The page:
If you have ever been swimming and noticed a jellyfish floating toward you, odds are you scrambled to get away as quickly as you possibly could. It is tough to spot jellyfish. Being translucent, they can often blend right into the ocean currents.
Thankfully they tend to catch the light, which helps them to stand out under the right conditions. While jellyfish have no brains and are relatively simple creatures, they are equipped for survival. Jellies typically have stinging cells in their tentacles known as nematocysts.
The stinging mechanism can be triggered by the slightest touch—and can release toxin faster than a gun releases a bullet. Jellies use these stings for hunting and for protection. The majority of jellies aren’t all that dangerous—but others are deadly. What is the world’s most poisonous jellyfish? Let’s take a look at a few of the contenders.
7. Sea Nettle
The Sea Nettle is of course named for nettle plants. They have long, wispy tentacles, and are commonly found are the Chesapeake Bay area off the East Coast of the United States. Blooms of sea nettle are common and dangerous. Sea nettles have 24 tentacles each which can reach as far as six feet. The stings are poisonous enough to cause extreme pain, but thankfully they are rarely life-endangering.
Did You Know?
Some species of animals use the sea nettle as transportation toward the beach and will sometimes eat bits of the sea nettle as a snack on the way there.
6. LION’S MANE JELLYFISH
One of the most remarkable and beautiful sea creatures you could ever encounter is the lion’s mane jellyfish. It is also the largest known jellyfish. The bell alone can reach up to 8 feet in diameter, and the tentacles may reach over 100 feet in length. They are tremendous, surreal, and often travel in large blooms. They are also deadly.
Did You Know?
A sting from one of these huge critters can be debilitating painful, and sometimes deadly. It may not be the most deadly jellyfish in the world, but it is certainly one of the most striking.
5. MOON JELLYFISH
This one should hardly even make this list. Moon jellies are very common, and odds are if you have visited an aquarium and seen a jellyfish, you saw a moon jelly. They do sting, but the irritation is usually rather mild, and they are not considered dangerous by scientists. Why include them in this list?
They are included in many others—but their danger is exaggerated by laymen. If anything makes them problematic to swimmers, it is simply how common they are. They highlight the fact that jellyfish are, on the whole, not as dangerous or terrifying as many swimmers believe.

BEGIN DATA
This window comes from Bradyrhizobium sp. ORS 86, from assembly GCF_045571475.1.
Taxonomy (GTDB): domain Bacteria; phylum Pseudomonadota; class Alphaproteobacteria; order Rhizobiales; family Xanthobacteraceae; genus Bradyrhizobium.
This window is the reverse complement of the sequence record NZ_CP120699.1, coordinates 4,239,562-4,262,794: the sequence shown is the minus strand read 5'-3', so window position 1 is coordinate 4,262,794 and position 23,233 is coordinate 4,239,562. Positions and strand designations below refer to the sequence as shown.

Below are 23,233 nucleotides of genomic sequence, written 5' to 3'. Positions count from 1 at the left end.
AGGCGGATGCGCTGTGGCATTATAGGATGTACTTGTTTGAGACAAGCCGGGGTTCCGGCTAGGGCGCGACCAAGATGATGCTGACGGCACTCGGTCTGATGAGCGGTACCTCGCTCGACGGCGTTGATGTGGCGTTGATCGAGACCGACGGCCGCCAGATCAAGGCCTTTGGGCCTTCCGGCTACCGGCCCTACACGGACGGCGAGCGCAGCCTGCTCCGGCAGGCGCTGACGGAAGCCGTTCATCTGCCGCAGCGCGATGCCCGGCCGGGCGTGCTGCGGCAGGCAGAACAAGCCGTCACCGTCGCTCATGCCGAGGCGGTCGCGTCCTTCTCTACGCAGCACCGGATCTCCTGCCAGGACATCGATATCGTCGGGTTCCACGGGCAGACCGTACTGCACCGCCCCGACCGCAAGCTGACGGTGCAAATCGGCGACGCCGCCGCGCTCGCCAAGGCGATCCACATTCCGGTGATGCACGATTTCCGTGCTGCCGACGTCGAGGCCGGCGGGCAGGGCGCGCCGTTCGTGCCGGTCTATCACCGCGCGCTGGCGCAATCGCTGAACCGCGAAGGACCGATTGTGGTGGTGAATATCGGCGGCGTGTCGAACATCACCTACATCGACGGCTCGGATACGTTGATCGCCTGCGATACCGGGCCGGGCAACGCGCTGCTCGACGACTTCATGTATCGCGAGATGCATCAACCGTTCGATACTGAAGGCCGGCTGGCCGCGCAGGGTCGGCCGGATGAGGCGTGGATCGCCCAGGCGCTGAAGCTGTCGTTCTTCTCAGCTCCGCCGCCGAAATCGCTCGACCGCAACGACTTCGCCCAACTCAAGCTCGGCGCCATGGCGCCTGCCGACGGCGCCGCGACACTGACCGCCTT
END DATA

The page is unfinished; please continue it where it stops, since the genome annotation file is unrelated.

4. CANNONBALL JELLYFISH
This is yet another stinging species that many swimmers assume to be lethal. Like moon jellyfish, they are relatively docile and harmless, however, and rarely sting human beings. They get caught in fishermen’s nets a lot, and their sting is considered fairly harmless.
Did You Know?
“Swarm” and “bloom” should not be used interchangeably when talking about jellies. A swarm refers to jellies that collect in one area as a result of strong winds or currents, whereas a bloom is a dense cloud of jellies caused by an actual spike in reproduction.
3. PORTUGUESE MAN O’ WAR
This one really is dangerous—very dangerous in fact. Amusingly enough, it is also not a real jellyfish, but rather something called a bluebottle. To add to the amazing strangeness of the Man o’ War, it is not even an animal. Technically, it is a colony of organisms.
So it is rather appropriate that it has been named after a 17th-century naval ship. In a way, it really is like a ship, and the organisms comprising it are like the crew. The name’s appropriateness is a coincidence however since it was inspired by the recognizable crest on top of the organism, which is actually its bladder. The bladder serves an additional purpose of acting as a float and often sticks up above the water like a sail. Generally, these colonies are purple and pink, though they sometimes have a blue tint instead. They are quite elegant and remarkable to behold.
Did You Know?
The Portuguese Man o’ War may be beautiful, but it is also one of the deadliest jellyfish in the world. The sting leaves a welt like a whip mark, which can be very painful for several days.
2. IRUKANDJI JELLYFISH
Good luck avoiding this tiny jellyfish. You are unlikely to ever see it coming since it measures only 0.2 inches across and is nearly transparent. It is a member of the notorious box jellyfish family and is arguably the most venomous animal on the planet.
Its toxin is 100 stronger than that of a cobra. Both the tentacles and bell can sting. A single sting may be treatable. Multiple stings are almost certainly deadly. Symptoms include severe muscle cramps, pain in the kidneys and back, burning sensations, headache, vomiting, and tachycardia. If you live, it won’t be a fun memory.
1. SEA WASP BOX JELLYFISH
This is the most deadly jellyfish in the world, and one of the most deadly creatures on the planet altogether. It is also known as the marine stinger. Since 1954, 5,568 deaths have been attributed to this jelly. There fifteen tentacles on this type of jellyfish, which may extend ten feet in length.
On each tentacle, there are around half a million darts. These microscopic darts are full of venom. Each one could theoretically kill up to 60 people. It is fast-acting and may cause cardiovascular arrest within a matter of minutes. The pain from the sting itself is incredibly intense and may cause death even before the venom does, as it can lead to shock. If miraculously you survive a sting from one of these jellies, you will be in an extreme amount of pain for weeks following the encounter.
Did You Know?
Box jellyfish can grow up to 15 tentacles from each corner of the bell and can reach 10 feet in length and each tentacle has about 5,000 stinging cells.